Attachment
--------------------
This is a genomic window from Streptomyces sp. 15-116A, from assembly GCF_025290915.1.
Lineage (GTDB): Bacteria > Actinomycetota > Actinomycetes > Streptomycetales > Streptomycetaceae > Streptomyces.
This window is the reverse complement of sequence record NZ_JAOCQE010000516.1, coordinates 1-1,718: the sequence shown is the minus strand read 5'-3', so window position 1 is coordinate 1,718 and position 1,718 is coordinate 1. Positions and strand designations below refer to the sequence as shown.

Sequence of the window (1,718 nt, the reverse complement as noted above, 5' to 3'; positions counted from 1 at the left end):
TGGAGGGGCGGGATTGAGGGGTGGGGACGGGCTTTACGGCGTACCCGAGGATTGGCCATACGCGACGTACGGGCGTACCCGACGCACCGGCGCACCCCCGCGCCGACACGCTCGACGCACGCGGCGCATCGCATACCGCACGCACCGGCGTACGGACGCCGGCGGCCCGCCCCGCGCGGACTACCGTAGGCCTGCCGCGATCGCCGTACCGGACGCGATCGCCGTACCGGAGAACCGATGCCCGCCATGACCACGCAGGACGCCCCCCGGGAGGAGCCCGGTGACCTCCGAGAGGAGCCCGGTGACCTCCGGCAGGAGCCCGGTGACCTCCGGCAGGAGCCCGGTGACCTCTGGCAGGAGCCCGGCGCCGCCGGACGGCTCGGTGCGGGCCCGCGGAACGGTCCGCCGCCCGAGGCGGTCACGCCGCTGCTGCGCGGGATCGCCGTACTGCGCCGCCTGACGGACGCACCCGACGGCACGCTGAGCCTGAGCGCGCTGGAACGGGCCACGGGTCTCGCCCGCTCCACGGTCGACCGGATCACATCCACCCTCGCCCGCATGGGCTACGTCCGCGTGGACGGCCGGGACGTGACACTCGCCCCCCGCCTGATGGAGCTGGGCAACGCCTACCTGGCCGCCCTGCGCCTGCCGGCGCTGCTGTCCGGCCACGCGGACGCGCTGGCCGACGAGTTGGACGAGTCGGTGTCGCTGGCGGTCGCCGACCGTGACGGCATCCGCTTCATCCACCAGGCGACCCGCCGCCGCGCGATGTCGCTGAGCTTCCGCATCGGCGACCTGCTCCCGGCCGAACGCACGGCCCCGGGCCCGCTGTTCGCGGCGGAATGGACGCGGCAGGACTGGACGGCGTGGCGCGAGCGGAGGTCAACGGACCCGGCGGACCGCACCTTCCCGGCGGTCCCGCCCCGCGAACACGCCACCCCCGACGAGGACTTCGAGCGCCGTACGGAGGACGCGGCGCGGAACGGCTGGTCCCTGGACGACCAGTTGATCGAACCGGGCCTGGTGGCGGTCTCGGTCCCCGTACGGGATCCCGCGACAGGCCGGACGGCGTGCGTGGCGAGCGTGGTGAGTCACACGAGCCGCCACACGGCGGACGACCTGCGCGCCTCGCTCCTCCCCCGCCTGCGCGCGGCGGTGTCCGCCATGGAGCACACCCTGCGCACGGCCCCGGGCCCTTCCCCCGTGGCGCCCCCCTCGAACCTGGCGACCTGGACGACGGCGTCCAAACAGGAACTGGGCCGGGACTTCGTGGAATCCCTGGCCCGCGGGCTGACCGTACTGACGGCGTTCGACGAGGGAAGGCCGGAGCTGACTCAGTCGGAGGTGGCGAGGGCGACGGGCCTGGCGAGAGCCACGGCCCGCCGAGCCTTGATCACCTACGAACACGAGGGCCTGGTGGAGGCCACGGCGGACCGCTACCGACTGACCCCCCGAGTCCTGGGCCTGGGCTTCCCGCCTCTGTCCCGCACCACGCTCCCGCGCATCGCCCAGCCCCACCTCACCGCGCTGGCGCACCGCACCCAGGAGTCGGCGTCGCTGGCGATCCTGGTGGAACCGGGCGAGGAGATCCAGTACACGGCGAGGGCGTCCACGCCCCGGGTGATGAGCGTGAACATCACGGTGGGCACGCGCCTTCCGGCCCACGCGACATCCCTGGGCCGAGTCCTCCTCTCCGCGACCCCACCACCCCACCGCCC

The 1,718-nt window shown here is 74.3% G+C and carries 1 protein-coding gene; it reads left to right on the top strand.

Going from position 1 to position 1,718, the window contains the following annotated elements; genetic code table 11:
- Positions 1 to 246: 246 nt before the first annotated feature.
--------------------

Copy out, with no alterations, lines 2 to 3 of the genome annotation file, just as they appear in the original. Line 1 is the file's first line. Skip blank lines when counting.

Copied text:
Lineage (GTDB): Bacteria > Actinomycetota > Actinomycetes > Streptomycetales > Streptomycetaceae > Streptomyces.
This window is the reverse complement of sequence record NZ_JAOCQE010000516.1, coordinates 1-1,718: the sequence shown is the minus strand read 5'-3', so window position 1 is coordinate 1,718 and position 1,718 is coordinate 1. Positions and strand designations below refer to the sequence as shown.